Getting the green flight
In recent years, environmental issues have become a stick with which pressure groups beat the airline industry. In particular, green campaigners castigate carriers for their contribution to global warming, which they say will only worsen as aviation grows, Alan Dron reports.
Airlines worldwide are responding to the challenge with a variety of measures as they seek to reassure the public that their emissions are small in comparison with other sectors and that they are fighting to keep their emissions growth in check.
Of course, many environmental measures undertaken by airlines contain a degree of self-interest: they not only lessen the companies’ impact on the planet, but also improve efficiency and thus the bottom line. Ulterior motives notwithstanding, however, there is no doubt that carriers today are very aware of green issues and have a genuine interest in reducing emissions and waste.
One major avenue of research in recent years has been the hunt for sustainable fuels. With global oil production generally believed to have peaked, the search for alternative fuels has become increasingly important.
Bio-fuels have attracted considerable interest, but work on this new sector had no sooner started to accelerate when environmental groups began to express concerns that many of the crops being grown for fuel, by supplanting food crops and using scarce water resources, were beginning to cause real problems for communities in developing nations.
One possible solution being touted is the exploitation of a tropical plant, jatropha curcas , whose seedpods yield substantial amounts of an oil that is compatible with jet engines.
Already used for bio-diesel in the Philippines and Brazil, jatropha oil shows considerable promise. It can grow in the poorest of soils and does not displace food crops. India has set aside no less than 100 million acres to cultivate the plant, with the declared aim of using jatropha oil to meet 20% of its diesel consumption by 2011.
In September 2008, Gulf Air, together with eight other major airlines, Boeing and Honeywell UOP (a refining technology developer) established a group to accelerate the development and commercialisation of sustainable new aviation fuels.
This Sustainable Aviation Fuel Users Group is being backed by the Worldwide Fund for Nature and the Natural Resources Defense Council. The Group’s aim is to enable commercial use of renewable fuel sources that can reduce greenhouse gas emissions while also reducing the airline sector’s exposure to the price fluctuations of the oil markets. Jatropha oil costs slightly more than $40 a barrel – at the time of writing around 35% less than a barrel of crude oil and hugely less than the oil prices reached in summer 2008.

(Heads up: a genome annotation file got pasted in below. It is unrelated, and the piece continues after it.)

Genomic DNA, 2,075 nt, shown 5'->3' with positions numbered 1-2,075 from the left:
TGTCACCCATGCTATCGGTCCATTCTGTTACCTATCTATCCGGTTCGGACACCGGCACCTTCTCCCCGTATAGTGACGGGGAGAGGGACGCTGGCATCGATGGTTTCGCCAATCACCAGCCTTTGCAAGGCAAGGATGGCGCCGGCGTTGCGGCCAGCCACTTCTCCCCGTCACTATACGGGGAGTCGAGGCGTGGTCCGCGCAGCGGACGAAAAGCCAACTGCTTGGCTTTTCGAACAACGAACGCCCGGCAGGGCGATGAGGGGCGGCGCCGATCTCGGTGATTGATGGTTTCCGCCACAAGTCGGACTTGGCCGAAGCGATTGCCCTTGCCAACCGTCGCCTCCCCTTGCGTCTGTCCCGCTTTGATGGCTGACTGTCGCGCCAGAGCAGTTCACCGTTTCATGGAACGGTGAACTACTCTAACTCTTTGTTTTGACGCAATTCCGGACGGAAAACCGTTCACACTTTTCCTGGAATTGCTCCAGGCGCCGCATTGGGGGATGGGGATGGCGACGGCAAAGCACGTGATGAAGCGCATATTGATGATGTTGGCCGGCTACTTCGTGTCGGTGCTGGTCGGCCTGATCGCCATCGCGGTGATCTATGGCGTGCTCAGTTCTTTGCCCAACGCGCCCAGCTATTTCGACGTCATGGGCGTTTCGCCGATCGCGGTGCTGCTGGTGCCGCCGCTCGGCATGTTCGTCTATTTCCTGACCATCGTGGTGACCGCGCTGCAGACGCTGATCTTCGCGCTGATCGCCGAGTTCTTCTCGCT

Last December one of the group’s members, Air New Zealand, successfully flight-tested a 50-50 mix of jatropha oil and Jet A1 in a Rolls-Royce RB-211 of one of its Boeing 747s and plans to use the new fuel for 10% of its requirements by 2013.
Together, the nine airlines that form the Group account for more than 15% of commercial jet fuel use. Any sustainable bio-fuel, they say, must perform at least as well as kerosene-based fuel but have superior environmental characteristics.
“Gulf Air has always been a pioneering airline and this agreement underlines our commitment to actually tackling climate change through the introduction of clean and green technologies,” said Gulf Air’s outgoing CEO, Björn Näf, earlier this year.
“Airlines that have introduced next-generation sustainability programmes have already seen substantial cost savings while efficiently managing their carbon footprint,” adds Gulf Air’s chief strategy officer, Tero Taskila. The airline has committed itself to sue bio-fuels when they are proven to be completely sustainable.
However, a report in May from Friends of the Earth dismissed jatropha, saying that the experience of farmers in Swaziland was that the crop required more water resources than anticipated and did not provide them with sufficient income. Expect more on this – and perhaps a switch to algae-based bio-fuel.
Airlines throughout the Middle East that travel to Europe are meanwhile bracing themselves for the next phase of the European Union’s carbon emission trading scheme that starts in 2012 and which levies charges on the emissions of airlines in EU airspace.
Intercontinental carriers have protested that they face a competitive disadvantage as the levy will be charged from a flight’s point of origin – Muscat, for example – even though most of the sector is outside the EU’s jurisdiction. Airlines will be allocated an allowance of credits, but will have to purchase more if they exceed the limits set by the EU.